This is my go-to Informal Reading Inventory. If you are looking for a good one, I recommend this one!
The Basics of Differentiated Instruction
In college, I was standing in line, waiting for a fresh slice of pizza that had just come out of the oven. There was a lady holding a rather large pizza knife just above the pizza, but much to my dismay was not cutting anything. I waited while she pondered over how to cut it.
My impatience turned to amusement when she called her coworker over and asked how to cut a pizza into six slices. I sliced the pizza in my mind and waited for the coworker to show her the same so I could eat a slice of pizza. The coworker scratched her head and went over a few scenarios that involved first cutting the pizza into fourths—this was getting ridiculous.
After striking out, both coworkers called a third coworker over to help, to my dismay all three of them together could not figure out how to cut a pizza into six pieces. Not wanting the entire kitchen staff to stop what they were doing to figure this out, I stepped in and drew lines in the air above the pizza where she would have to cut it. This was not enough! She had me almost take the knife from her hands to demonstrate a second and third time where she would have to make the three cuts to make sixths!
I finally got a slice of pizza but also received a shocking reminder that everyone relies on different types of intelligences to get through the day. Obviously these ladies were not spatially or mathematically gifted but their intelligences instead lay deep in another realm.
It is for this very reason that we have to be careful about how we present material, lessons, and techniques to children in our classrooms. Something might come so second nature to us that we breeze through it as if all children understood it the same way we do. This is not the case however, teachers need to teach using a variety of methods and from different angles in order for all of their students to thrive; this method of teaching is most commonly known as differentiated instruction.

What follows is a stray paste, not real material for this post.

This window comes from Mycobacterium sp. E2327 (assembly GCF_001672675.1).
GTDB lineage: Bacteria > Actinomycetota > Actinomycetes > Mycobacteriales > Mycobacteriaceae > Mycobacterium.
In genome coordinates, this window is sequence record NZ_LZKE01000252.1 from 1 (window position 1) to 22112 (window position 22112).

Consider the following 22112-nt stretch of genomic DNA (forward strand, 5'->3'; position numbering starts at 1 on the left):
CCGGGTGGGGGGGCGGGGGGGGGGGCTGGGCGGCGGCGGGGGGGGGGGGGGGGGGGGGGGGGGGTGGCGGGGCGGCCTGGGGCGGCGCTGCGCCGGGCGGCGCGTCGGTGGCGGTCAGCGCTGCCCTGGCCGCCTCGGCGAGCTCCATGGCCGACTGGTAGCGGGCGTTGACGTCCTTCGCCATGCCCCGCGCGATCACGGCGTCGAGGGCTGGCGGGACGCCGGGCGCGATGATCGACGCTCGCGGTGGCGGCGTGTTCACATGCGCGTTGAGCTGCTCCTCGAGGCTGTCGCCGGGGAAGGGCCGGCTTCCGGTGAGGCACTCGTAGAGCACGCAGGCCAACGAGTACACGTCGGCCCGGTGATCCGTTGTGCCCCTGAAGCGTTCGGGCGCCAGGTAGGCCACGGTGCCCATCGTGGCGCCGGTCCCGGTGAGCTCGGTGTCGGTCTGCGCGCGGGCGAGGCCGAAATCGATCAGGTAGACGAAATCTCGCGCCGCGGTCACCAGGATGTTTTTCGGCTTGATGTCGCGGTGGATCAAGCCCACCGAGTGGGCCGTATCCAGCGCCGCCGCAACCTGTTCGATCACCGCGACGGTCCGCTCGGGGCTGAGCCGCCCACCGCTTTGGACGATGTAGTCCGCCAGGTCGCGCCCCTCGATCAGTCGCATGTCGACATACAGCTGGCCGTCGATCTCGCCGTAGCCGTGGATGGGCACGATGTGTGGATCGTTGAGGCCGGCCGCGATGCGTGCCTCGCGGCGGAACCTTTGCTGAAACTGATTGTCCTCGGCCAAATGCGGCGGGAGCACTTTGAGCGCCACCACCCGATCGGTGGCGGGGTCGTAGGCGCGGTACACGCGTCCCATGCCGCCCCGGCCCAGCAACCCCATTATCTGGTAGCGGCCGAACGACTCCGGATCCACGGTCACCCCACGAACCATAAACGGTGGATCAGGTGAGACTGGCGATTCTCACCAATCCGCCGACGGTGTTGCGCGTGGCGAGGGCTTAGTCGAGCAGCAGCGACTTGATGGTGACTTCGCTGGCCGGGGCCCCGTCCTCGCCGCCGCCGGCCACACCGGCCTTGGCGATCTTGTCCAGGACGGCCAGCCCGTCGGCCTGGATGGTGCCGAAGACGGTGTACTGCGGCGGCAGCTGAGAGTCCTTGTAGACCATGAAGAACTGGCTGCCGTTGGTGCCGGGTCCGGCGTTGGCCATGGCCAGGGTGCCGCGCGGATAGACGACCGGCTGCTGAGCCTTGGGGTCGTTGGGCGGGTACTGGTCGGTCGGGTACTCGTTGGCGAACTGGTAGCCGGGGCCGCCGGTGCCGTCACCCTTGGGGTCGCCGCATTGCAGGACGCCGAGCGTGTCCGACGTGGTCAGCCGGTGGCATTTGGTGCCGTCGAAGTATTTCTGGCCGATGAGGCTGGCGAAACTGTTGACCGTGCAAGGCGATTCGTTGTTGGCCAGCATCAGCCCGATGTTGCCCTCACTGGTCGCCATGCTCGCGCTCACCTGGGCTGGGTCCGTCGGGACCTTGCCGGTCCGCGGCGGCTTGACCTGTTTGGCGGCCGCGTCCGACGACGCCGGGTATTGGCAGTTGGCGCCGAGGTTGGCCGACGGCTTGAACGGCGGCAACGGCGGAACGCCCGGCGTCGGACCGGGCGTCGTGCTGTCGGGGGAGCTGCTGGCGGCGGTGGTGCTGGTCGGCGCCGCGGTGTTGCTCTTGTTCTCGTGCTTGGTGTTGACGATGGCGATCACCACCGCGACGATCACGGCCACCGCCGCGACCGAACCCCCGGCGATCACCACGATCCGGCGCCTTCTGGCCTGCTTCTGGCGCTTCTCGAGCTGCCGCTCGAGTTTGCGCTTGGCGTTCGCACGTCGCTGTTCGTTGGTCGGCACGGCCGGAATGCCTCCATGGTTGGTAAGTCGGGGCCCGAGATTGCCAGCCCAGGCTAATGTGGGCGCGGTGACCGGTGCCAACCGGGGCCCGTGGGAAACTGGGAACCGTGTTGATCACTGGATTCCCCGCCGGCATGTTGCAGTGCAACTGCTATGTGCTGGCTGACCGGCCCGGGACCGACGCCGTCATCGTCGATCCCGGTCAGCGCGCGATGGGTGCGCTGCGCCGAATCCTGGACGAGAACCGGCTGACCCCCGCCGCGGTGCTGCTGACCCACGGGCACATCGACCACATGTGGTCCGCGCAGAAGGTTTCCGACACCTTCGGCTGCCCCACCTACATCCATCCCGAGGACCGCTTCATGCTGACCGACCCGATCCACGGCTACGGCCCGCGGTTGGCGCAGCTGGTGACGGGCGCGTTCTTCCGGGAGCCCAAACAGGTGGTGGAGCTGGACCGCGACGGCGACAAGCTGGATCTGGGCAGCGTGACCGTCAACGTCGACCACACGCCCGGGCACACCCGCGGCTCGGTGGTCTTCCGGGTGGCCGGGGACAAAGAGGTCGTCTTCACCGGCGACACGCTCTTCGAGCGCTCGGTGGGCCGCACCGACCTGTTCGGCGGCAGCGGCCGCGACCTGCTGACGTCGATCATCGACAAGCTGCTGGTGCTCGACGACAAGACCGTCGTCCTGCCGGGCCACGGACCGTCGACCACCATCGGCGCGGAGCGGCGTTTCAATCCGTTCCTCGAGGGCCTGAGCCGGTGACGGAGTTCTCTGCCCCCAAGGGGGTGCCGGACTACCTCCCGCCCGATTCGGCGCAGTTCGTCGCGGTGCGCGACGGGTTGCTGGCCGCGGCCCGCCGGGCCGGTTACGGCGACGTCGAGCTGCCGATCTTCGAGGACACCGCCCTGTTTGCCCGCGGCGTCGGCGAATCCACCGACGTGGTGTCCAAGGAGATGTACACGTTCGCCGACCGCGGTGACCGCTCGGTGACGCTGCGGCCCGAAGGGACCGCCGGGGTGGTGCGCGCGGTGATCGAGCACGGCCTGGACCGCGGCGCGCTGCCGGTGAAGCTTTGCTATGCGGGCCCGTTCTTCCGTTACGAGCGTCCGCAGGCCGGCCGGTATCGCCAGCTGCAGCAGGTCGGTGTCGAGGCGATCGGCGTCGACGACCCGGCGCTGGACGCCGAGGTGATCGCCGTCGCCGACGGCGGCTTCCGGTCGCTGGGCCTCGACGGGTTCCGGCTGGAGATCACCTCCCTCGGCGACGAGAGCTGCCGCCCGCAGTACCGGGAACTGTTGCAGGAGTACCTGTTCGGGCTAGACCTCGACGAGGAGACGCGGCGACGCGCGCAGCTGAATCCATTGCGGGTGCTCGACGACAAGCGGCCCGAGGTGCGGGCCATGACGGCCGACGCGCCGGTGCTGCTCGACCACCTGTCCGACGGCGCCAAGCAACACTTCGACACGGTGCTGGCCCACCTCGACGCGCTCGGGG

In differentiated instruction, teachers approach material through many different intelligences, modalities, and learning styles. For instance, a math teacher using differentiated instruction to teach the concept of multiplication through arrays, might one day present the class with a paper and pencil array, the next day he might give each student a pile of manipulatives and instruct them to make their own arrays. On another day he might take his students outside and allow them to make arrays with acorns. He might have one-on-one discussions with students about arrays and he might allow them to discuss them amongst themselves in a small group setting. His focus is to hit arrays from many different directions so as to appeal to as many students as possible.
Differentiated instruction may seem like a very time consuming task. While it does take more time than simply teaching a concept once through your favorite modality, it may actually save time when you consider how many times you will have to reteach the concept when you just use one method and your students don't get it the first time.
The smart teacher will also use differentiated instruction on an "as needed" basis. It is not necessary to give students 18 different ways to write a word—unless that student needs it! You, as the teacher should be constantly gauging students' understanding of a concept so you know whether you need more time for that concept or if you are ready to move on. Once you feel that students have a good understanding, it is usually safe to move on.
Using differentiated instruction in the classroom is a powerful way to reach all of your students. If you are stuck in a rut and it feels like students are not grasping a concept, try teaching it a different way, or try asking that question a different way, just keep trying!
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